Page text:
Because the nodes within the wireless networks 20 and 22 are not necessarily within transmission range of all the other wireless nodes within the same networks, each wireless node may not be able to monitor all of the traffic within its network. For example, wireless node L1 may be able to “listen” to wireless node L2 but may not be able to monitor transmissions from wireless node L3. In a preferred implementation each wireless node transmits an advertisement identifying its address and the services it offers. Each such advertisement also incorporates the address of all other wireless nodes from which advertisements are received by the node transmitting a given advertisement. Based on this information, the mobile device D1 can determine all nodes participating in the networks and the service offered by each. As used herein the term “services” encompasses, without limitation, the capability of a given node to relay message information to and from one or more outside networks. Accordingly, the advertisement issued by each wireless node may also identify the other networks within which the wireless node is capable of communication and the services offered by each.
Data may be routed to node D1 in a conventional manner when node D1 is within its home network 20. In this situation data destined for node D1 is sent to the IP address of node A1 from the external network 12. On the basis of the advertisements broadcast by L1, node A1 determines that node L1 has established a connection to D1. Node A1 then sends the data received from the external network 12 to node D1 via node L1.
Routing data to D1 using IP addressing becomes problematic when D1 moves outside of its home network 20, since node D1's IP address does not automatically change to reflect its new location within a different network. As a consequence, all the data intended to be sent to node D1 will continue to be routed over the external network 12 to node A1. If node A1 does not have a separate connection to device D1 when data packets arrive, node A1 will either drop the data packets or queue them for retransmission on the assumption that D1 will establish a new connection with A1.
Referring again to
Each wireless adapter card and transceiver is controlled by a CPU 114 operative to execute program instructions of the various software routines 122 stored in memory 126. Within wireless nodes, a network resources table 130 is updated in response to internet management broadcasts by transmitting nodes of the individual wireless networks. The network resources table 130 stores the network address and services offered by each wireless node. In the case of internetworking node L2′, these advertised services may include the services provided by a wireless node from a neighboring network in communication with the internetworking node.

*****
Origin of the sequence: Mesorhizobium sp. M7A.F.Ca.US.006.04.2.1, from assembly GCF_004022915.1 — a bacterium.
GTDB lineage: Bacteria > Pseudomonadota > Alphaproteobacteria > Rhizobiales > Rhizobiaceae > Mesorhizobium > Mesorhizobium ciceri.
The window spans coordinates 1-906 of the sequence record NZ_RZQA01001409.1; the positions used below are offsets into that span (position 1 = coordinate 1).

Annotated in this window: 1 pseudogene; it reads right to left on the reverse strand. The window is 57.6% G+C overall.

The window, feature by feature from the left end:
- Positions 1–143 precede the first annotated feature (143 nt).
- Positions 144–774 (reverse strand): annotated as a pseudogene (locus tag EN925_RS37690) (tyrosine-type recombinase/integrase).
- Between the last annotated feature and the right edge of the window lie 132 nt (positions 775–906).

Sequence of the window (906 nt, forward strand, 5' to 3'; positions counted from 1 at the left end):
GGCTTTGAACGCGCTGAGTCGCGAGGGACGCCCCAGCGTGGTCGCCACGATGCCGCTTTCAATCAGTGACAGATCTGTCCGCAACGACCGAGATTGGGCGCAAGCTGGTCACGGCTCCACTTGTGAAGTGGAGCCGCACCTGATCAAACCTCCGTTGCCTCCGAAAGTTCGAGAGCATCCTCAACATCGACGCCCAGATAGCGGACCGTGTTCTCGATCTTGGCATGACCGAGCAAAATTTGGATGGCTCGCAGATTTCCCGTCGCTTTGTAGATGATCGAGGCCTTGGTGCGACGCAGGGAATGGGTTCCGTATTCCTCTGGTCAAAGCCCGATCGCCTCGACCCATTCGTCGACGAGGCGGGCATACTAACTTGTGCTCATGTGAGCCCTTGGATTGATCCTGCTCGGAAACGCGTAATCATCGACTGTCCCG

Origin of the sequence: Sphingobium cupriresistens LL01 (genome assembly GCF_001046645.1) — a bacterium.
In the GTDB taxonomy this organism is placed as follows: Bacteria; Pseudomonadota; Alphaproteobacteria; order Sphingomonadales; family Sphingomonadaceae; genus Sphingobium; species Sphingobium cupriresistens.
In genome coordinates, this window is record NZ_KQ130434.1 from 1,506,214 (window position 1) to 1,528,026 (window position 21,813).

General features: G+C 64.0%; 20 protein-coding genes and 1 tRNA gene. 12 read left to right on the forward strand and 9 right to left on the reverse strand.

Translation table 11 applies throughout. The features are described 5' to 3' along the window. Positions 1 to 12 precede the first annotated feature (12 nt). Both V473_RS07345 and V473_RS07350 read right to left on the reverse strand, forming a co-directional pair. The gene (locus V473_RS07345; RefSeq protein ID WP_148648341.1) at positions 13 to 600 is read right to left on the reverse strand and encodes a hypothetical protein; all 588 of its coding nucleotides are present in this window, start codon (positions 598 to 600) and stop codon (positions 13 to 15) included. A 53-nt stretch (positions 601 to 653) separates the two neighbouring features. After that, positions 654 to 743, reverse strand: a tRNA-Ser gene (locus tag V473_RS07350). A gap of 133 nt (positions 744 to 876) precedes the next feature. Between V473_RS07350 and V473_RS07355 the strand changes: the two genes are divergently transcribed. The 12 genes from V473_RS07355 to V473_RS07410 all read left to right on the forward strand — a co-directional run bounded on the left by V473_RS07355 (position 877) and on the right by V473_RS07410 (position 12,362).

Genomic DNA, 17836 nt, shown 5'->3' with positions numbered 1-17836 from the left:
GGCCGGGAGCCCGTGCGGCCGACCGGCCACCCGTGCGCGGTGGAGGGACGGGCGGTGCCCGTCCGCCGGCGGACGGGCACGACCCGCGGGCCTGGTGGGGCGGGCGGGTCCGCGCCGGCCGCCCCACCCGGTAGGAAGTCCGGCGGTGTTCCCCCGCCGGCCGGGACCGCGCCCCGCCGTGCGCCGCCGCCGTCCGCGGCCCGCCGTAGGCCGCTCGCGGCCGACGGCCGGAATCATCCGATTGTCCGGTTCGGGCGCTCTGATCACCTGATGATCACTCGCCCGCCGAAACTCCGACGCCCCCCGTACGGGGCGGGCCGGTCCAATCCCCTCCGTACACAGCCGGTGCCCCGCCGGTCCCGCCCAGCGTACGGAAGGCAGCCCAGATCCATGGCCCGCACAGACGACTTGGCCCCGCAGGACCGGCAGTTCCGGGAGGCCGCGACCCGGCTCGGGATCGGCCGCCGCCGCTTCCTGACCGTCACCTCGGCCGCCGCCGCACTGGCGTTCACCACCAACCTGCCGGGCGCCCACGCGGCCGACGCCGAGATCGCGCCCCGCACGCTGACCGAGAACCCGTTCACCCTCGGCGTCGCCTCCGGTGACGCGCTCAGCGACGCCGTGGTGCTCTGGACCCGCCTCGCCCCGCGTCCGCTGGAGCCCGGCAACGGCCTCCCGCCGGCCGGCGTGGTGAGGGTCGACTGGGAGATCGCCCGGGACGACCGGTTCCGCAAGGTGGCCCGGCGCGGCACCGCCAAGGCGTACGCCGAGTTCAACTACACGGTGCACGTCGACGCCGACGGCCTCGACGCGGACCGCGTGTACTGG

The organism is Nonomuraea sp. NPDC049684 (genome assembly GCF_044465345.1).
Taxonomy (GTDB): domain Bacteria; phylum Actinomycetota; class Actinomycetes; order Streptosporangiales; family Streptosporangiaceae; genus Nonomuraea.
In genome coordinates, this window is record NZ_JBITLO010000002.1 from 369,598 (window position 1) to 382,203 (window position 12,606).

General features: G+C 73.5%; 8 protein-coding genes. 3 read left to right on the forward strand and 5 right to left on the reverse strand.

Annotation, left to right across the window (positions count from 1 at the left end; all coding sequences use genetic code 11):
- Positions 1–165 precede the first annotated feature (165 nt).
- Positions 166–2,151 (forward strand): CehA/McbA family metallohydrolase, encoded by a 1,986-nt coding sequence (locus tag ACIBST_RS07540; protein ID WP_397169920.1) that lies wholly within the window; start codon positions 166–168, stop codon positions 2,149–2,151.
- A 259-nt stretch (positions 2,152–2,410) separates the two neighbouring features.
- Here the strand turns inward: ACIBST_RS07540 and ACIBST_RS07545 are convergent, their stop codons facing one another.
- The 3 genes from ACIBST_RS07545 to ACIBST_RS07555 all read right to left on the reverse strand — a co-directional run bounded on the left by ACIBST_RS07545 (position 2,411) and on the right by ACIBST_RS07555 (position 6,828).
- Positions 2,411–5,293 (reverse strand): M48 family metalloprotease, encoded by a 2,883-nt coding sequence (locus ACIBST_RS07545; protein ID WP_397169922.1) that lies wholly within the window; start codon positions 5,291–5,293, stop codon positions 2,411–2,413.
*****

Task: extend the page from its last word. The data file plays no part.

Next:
Included among the software routines 122 within internetworking nodes is a forwarding routine 138 for forwarding messages to the wired LAN via the LAN adapter card 112, or to another wireless node via one of the wireless transceivers 106, 110 and associated wireless adapter card 104, 108. An advertisement generating routine 140 operates to generate the advertisements issued by the wireless node 100 which specify its network address and services offered.
Although the above application has been described primarily with reference to specific embodiments, one skilled in the art can readily appreciate that the teachings of the present invention may be applied in other communication contexts. For example, in certain embodiments the first and second wireless networks described above could instead comprise networks of fixed devices linked by hard-wired local area networks (“LANs”). Assuming a wireless or other communication link could be established between a pair of devices within the different networks, data could be forwarded among such networks in accordance with the invention upon movement of a device from one network to the other. Thus the application is meant only to be limited by the scope of the appended claims.
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|U.S. Classification||370/328, 370/400, 370/394, 370/401, 370/465|
|International Classification||H04L29/12, H04W80/04, H04L29/06, H04W52/38, H04W8/02, H04B7/005, H04L12/28, H04W88/06, H04W4/00, H04L12/56|
|Cooperative Classification||H04W80/04, H04W52/38, H04L61/2084, H04W88/06, H04W8/02, H04L29/12311|
|European Classification||H04L61/20H, H04W8/02, H04W52/38, H04L29/12A3H|
|Feb 21, 2006||AS||Assignment|
Owner name: BROADCOM CORPORATION, CALIFORNIA
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Effective date: 20050201
|Oct 15, 2013||FPAY||Fee payment|
Year of fee payment: 4
|Feb 11, 2016||AS||Assignment|
Owner name: BANK OF AMERICA, N.A., AS COLLATERAL AGENT, NORTH
Free format text: PATENT SECURITY AGREEMENT;ASSIGNOR:BROADCOM CORPORATION;REEL/FRAME:037806/0001
Effective date: 20160201